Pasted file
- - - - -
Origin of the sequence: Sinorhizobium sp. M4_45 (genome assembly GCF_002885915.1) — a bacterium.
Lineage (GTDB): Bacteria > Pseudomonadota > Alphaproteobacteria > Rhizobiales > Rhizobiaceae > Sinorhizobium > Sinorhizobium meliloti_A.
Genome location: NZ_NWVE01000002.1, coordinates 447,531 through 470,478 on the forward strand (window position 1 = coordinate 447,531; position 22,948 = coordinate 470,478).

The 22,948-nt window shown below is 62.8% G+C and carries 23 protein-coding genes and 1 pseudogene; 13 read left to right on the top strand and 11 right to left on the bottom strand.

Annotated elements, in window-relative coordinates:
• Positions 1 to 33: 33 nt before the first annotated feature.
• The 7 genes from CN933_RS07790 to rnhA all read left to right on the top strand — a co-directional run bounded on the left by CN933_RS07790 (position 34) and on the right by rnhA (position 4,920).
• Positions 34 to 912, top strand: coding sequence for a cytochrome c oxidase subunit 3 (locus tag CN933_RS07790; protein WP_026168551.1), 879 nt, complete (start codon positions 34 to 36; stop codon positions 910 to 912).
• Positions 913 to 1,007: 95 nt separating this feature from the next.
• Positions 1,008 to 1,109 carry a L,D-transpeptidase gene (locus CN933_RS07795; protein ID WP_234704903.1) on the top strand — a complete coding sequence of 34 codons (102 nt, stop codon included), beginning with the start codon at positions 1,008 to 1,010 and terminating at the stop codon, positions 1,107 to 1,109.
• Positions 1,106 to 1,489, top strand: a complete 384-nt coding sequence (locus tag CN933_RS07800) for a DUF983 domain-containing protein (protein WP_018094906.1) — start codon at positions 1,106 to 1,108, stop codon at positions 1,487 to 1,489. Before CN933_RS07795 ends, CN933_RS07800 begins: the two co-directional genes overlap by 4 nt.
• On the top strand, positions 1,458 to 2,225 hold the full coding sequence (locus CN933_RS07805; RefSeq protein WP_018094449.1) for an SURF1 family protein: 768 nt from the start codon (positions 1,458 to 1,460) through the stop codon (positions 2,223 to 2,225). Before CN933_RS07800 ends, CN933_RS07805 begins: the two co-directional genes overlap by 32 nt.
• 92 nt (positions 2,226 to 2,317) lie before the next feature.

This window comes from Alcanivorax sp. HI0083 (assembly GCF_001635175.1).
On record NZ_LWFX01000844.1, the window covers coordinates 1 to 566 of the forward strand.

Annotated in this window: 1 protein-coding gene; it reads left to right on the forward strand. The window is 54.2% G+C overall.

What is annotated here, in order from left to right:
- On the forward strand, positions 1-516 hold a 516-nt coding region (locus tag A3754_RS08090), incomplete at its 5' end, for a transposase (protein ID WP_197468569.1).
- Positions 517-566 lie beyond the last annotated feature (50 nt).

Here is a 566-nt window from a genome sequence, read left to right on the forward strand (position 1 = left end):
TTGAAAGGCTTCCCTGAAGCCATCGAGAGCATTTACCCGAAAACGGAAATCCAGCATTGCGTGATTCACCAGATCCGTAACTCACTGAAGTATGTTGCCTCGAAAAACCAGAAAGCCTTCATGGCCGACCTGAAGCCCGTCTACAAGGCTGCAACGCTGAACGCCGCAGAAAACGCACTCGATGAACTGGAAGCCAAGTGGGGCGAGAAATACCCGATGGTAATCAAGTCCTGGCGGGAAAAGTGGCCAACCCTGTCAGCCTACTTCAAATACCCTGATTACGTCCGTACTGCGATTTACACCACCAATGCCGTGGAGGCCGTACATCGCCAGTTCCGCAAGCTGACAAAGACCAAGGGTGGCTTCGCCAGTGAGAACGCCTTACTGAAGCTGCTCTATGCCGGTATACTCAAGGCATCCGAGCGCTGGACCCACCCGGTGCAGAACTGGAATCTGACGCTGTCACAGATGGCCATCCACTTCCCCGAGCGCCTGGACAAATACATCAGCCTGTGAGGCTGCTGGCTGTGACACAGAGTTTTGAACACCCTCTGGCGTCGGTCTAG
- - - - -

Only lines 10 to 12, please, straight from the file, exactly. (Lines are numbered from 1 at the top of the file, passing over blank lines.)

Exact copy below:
• Positions 1,008 to 1,109 carry a L,D-transpeptidase gene (locus CN933_RS07795; protein ID WP_234704903.1) on the top strand — a complete coding sequence of 34 codons (102 nt, stop codon included), beginning with the start codon at positions 1,008 to 1,010 and terminating at the stop codon, positions 1,107 to 1,109.
• Positions 1,106 to 1,489, top strand: a complete 384-nt coding sequence (locus tag CN933_RS07800) for a DUF983 domain-containing protein (protein WP_018094906.1) — start codon at positions 1,106 to 1,108, stop codon at positions 1,487 to 1,489. Before CN933_RS07795 ends, CN933_RS07800 begins: the two co-directional genes overlap by 4 nt.
• On the top strand, positions 1,458 to 2,225 hold the full coding sequence (locus CN933_RS07805; RefSeq protein WP_018094449.1) for an SURF1 family protein: 768 nt from the start codon (positions 1,458 to 1,460) through the stop codon (positions 2,223 to 2,225). Before CN933_RS07800 ends, CN933_RS07805 begins: the two co-directional genes overlap by 32 nt.